US Furniture Insights  



Executive Summary of November 2015 Issue of Furniture Insights Report

by Kenneth D. Smith, CPA, Smith Leonard PLLC


For the first time in 18 months, we did not see an increase in new orders in September 2015 compared to September 2014, according to our latest survey of residential furniture manufacturers and distributors. But the good news is that we are not reporting a decrease but instead the new orders were basically flat. Approximately half of the participants reported increases for the month.

Year-to-date, new orders were up 4 percent over last year, down from 5 percent reported last month. For the year, approximately half of the participants are reporting increased orders, as September results pushed some participants from slightly positive to slightly negative.

Shipments were up 3 percent from September 2014 and up 1 percent from August. Year-todate, shipments remained 7 percent ahead of the same period a year ago. At this time last year, shipments were 6 percent ahead of 2013, so the 7 percent increase is off of some pretty good numbers.

Backlogs were up 2 percent from last month and up 3 percent from September 2014. September 2014 backlogs were also 3 percent higher than September 2013, so overall the backlog levels seem to pretty much reflect current business conditions.

Receivable levels were right in line with the increase in shipments from September 2014 and August 2015. Inventory levels were 7 percent higher than September 2014 but that was down from 9 percent reported last month. Inventory levels will need to be watched.

Factory and warehouse payrolls remained 7 percent ahead of last year on a year-to-date basis, but that seems in line with the increase in shipments. The number of factory and warehouse employees was 4 percent ahead of last year, very much in line with current conditions.

National
On the national front, consumer confidence results were mixed. The Conference Board’s Index, which declined moderately in October, declined again in November to 90.4 from 99.1 in October. The decline in this survey related primarily to the less favorable view of the job market, with business conditions mixed.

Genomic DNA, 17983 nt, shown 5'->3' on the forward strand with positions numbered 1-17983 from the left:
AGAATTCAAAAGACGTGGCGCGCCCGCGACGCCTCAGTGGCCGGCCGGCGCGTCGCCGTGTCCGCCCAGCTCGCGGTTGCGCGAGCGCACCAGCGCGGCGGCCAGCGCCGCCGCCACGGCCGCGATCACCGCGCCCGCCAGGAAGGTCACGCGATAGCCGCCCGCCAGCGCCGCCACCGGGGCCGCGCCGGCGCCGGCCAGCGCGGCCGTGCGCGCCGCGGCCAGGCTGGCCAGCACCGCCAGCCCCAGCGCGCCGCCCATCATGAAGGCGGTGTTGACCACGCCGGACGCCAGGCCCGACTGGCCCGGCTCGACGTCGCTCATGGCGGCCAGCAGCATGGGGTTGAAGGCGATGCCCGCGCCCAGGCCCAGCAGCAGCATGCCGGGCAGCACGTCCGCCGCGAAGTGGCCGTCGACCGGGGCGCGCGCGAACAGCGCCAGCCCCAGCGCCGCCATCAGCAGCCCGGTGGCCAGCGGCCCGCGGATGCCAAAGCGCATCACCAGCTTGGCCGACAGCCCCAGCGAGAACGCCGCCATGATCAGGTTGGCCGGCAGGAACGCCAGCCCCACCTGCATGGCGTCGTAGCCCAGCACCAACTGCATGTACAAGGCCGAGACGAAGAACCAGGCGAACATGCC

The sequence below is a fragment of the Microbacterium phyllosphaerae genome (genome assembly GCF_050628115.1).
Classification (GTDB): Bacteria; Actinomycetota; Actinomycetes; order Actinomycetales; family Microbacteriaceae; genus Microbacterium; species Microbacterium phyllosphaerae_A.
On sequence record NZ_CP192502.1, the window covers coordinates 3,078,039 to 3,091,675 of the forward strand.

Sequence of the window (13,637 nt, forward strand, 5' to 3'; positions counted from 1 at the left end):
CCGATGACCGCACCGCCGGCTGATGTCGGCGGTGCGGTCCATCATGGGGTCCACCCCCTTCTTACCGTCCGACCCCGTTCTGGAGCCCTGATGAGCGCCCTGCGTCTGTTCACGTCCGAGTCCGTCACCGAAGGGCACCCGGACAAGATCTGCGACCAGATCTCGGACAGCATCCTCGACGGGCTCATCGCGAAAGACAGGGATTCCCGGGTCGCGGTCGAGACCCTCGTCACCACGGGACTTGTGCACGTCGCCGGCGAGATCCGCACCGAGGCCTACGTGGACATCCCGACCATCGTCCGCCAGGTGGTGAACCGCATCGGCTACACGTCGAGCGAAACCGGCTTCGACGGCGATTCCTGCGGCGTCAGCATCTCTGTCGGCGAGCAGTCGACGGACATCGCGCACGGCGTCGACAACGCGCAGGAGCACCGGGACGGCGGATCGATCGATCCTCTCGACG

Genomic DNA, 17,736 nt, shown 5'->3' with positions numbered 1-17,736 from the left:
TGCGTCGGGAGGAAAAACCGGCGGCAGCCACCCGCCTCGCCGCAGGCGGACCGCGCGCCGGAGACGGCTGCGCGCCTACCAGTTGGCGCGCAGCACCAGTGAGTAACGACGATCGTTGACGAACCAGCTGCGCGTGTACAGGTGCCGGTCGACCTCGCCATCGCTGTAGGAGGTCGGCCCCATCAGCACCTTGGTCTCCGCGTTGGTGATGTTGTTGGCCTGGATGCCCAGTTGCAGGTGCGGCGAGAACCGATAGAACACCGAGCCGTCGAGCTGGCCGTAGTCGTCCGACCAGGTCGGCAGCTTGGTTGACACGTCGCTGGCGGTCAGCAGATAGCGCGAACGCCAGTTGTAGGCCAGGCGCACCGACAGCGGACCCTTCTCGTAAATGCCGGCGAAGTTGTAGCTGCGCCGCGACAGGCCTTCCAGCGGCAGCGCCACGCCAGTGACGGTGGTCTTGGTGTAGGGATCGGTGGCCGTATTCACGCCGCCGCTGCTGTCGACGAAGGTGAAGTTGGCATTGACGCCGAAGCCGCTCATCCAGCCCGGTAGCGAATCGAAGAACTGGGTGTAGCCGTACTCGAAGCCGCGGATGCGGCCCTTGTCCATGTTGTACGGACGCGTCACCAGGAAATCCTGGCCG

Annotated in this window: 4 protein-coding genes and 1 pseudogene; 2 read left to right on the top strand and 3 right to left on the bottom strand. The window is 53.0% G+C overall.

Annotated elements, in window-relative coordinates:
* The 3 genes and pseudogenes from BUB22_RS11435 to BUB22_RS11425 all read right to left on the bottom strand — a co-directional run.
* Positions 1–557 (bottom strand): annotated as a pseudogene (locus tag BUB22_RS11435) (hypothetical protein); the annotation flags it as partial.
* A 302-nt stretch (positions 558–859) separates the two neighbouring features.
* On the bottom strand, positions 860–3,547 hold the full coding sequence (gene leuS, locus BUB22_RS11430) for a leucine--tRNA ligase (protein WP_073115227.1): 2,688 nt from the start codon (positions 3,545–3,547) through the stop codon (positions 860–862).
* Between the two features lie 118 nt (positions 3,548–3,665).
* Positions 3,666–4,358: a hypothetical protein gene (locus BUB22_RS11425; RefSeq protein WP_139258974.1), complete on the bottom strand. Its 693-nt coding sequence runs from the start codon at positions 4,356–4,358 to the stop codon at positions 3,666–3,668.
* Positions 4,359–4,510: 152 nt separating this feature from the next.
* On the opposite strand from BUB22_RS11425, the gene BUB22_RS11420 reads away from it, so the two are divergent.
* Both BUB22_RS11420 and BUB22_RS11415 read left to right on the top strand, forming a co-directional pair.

On the other hand, the University of Michigan’s surveys of consumers reported that their Index of Consumer Sentiment actually improved from 90.0 to 91.3 in November. Their report was also mixed as most of their gains came from gains among middle and low income households while confidence “retreated” among households with incomes in the upper third of the distribution. This report did indicate that consumers are insistent on discounted prices and lower interest rates (housing).




The latest GDP estimates for the third quarter show an increase of 2.1 percent annual rate up from 1.5 originally estimated. And the Conference Board’s Leading Economic Index increased 0.6 percent in October following 0.1 percent declines in September and August.

Housing results were somewhat mixed with existing home sales off from September but still ahead of last October. Each of the four regions showed a decline from September but all were still ahead of October 2014. New residential sales were up over both September and October 2014. Compared to October 2014, new sales were up 60 percent in the Northeast and 5.2 percent in the South, but were down 4.8 percent in the Midwest and 2.6 percent in the West.

Single-family starts were down 2.4 percent from September but 2.4 percent ahead of October 2014.

According to the Census Bureau, retail sales in October were up slightly from September and up 1.7 percent from October a year ago. Sales at furniture and home furnishings stores were up 0.4 percent from September and up 5.2 percent over October 2014. Year-to-date, sales at these stores were up 5.5 percent over the same period a year ago.

After some swings in the stock market, a good portion of what we lost has come back in October and November. So that is good.

Overall, we continue to hear business described as “choppy.” Most we have talked with seem to have confirmed that the October market was a good one. Yet, we continue to hear that business is at best “ok.”

We hope by the time you get this, you have had a wonderful Thanksgiving weekend. We all have so much to be thankful for and hopefully we took some time to give thanks. As an industry, we are certainly better off now than we were a few years ago.